In his abstract works, Diebenkorn rarely tipped his hand as to any conscious preoccupation with spatial illusionism—he preferred to imply rather than spell out his permutations of push-and-pull. Some of the impetus for the ubiquitous reworking in his abstract paintings and drawings may have to do with this wish for perspectival ambiguity. It is for this reason that Untitled #15—essentially a black-and-white (or properly, black-and-gray) composition—claims a nearly unique place in the artist’s oeuvre. Here we may glimpse an explicitly worked out “three-dimensional” composition that almost carries an aura of coded messages to the viewer. It might hint at some of the enigmas of the artist’s work of the early to mid-1970s. Both the spatial character of this drawing and the nature of its media are more complicated than they first appear. This is not just a drawing in charcoal and gouache; it incorporates a small element of collage, often a sign that a drawing has a special place in Diebenkorn’s intellectual and aesthetic hierarchy.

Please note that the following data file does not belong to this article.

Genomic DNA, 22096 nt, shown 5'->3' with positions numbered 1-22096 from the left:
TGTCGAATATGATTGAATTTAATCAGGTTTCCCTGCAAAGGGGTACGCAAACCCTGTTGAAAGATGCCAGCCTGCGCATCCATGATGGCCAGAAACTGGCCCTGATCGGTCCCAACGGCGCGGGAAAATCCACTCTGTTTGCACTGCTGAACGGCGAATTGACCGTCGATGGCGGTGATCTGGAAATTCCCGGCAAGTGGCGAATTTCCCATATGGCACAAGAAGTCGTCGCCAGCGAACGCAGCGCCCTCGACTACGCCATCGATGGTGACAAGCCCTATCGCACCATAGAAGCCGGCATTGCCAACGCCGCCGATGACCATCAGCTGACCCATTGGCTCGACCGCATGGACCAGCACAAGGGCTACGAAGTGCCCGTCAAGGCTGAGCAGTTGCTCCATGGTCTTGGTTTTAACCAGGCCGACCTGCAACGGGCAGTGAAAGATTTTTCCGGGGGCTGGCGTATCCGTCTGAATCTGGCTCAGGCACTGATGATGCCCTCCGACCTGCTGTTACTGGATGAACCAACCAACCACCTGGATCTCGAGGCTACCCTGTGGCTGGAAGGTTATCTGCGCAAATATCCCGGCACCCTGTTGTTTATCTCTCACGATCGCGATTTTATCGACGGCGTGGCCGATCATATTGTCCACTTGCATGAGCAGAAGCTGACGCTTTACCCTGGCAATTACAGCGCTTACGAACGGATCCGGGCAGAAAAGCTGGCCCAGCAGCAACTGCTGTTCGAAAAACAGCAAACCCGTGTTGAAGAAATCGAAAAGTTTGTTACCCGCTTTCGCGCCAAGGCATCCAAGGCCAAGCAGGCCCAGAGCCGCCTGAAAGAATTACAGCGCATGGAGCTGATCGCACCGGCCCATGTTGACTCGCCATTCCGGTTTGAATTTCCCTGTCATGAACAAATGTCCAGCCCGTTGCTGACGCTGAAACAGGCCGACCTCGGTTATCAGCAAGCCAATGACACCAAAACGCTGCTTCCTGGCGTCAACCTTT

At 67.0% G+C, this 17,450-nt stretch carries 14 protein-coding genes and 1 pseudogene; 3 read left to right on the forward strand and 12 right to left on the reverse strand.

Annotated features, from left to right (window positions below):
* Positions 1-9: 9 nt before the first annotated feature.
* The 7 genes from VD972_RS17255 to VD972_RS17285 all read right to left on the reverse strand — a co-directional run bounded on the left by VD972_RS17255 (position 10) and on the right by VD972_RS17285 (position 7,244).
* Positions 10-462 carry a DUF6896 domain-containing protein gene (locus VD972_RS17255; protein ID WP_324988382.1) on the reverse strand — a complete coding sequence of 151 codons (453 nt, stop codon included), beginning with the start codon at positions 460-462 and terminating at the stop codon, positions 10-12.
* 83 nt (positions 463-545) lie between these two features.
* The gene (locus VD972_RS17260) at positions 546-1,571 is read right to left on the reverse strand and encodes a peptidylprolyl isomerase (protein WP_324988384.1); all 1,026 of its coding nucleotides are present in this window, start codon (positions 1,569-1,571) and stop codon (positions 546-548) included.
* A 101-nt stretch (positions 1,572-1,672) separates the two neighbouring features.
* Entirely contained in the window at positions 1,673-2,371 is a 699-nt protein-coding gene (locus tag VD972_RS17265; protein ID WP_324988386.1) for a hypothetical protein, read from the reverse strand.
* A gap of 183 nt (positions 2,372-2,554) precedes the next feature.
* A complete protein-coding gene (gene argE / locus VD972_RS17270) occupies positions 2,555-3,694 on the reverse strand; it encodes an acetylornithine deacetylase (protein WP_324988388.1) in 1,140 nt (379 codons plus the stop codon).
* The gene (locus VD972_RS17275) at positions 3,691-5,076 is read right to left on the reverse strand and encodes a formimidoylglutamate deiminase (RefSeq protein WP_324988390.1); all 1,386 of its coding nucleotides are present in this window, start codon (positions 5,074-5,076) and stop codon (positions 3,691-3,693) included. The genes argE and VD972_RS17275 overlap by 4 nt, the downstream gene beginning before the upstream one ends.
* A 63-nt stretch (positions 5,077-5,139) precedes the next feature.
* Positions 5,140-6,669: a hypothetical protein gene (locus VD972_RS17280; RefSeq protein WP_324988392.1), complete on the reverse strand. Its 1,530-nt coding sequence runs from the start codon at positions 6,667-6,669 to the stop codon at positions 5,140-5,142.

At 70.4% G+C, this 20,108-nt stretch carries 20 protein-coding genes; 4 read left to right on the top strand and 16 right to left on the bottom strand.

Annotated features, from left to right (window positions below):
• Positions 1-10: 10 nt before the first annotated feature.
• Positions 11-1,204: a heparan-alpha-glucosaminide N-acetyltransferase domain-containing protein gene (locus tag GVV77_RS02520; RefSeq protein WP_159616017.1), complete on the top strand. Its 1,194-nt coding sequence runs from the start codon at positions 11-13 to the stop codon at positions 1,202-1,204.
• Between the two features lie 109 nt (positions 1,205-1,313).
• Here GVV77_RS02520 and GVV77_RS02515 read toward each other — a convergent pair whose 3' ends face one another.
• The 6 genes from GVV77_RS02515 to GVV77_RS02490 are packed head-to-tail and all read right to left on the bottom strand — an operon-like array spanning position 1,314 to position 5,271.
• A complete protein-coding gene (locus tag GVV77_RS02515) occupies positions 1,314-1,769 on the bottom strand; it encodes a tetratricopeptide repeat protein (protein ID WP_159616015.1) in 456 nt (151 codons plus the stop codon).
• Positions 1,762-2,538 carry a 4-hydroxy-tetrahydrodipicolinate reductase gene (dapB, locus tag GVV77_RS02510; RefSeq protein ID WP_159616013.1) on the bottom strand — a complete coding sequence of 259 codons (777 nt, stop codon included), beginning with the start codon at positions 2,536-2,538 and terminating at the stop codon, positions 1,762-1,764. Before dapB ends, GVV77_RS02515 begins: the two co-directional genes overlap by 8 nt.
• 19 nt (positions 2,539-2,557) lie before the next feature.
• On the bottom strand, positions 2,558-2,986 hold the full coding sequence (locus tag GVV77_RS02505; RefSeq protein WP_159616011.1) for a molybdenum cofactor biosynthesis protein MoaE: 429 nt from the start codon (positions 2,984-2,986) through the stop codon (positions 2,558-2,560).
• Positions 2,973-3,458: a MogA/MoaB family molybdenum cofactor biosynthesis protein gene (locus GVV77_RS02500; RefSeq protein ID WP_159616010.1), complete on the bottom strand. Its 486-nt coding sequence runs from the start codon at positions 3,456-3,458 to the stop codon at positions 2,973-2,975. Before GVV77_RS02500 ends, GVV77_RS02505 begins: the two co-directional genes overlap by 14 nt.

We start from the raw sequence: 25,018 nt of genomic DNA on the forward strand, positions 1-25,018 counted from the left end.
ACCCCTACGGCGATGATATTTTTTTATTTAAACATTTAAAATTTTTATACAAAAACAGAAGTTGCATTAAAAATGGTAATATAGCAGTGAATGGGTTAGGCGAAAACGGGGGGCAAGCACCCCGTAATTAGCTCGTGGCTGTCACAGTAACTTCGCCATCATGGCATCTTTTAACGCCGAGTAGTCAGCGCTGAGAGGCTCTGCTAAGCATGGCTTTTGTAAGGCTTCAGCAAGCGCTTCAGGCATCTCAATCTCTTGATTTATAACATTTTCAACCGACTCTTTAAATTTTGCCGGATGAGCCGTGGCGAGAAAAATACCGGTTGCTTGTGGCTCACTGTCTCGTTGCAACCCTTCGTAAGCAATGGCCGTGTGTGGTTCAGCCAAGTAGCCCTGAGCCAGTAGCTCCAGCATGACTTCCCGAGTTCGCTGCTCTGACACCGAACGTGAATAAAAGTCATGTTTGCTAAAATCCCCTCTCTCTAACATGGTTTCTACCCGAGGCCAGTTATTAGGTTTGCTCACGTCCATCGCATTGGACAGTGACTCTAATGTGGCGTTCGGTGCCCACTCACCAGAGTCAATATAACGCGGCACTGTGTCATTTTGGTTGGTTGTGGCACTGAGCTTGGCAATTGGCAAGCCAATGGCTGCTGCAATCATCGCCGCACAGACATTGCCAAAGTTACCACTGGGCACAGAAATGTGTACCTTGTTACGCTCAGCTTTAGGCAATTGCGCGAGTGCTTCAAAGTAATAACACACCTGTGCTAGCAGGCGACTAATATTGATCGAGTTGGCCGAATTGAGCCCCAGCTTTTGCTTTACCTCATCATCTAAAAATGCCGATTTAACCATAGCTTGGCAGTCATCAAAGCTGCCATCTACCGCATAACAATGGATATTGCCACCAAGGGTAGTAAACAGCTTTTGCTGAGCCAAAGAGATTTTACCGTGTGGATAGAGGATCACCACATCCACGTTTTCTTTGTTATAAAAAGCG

Although Diebenkorn was careful with his art supplies, he was not obsessed with the purity or compatibility of his physical media. Although he had favorite brands and colors and used all the tried and true artist’s materials—ink, gouache or watercolor, pencil and charcoal, or standard acrylic (“synthetic polymer”) paints on paper, and oil-based pigments mixed with turpentine on canvas, on which he sometimes also incorporated charcoal—he wasn’t so much punctilious as pragmatic in his choices. He was always willing to experiment, to combine, to discard and then reuse. Most of all, he never hesitated to layer his media. The problem of identifying exact physical substances when cataloguing his thousands of drawings reflects the artist’s pragmatic application of whatever media worked for him in whatever he was looking for in a given drawing or painting on paper.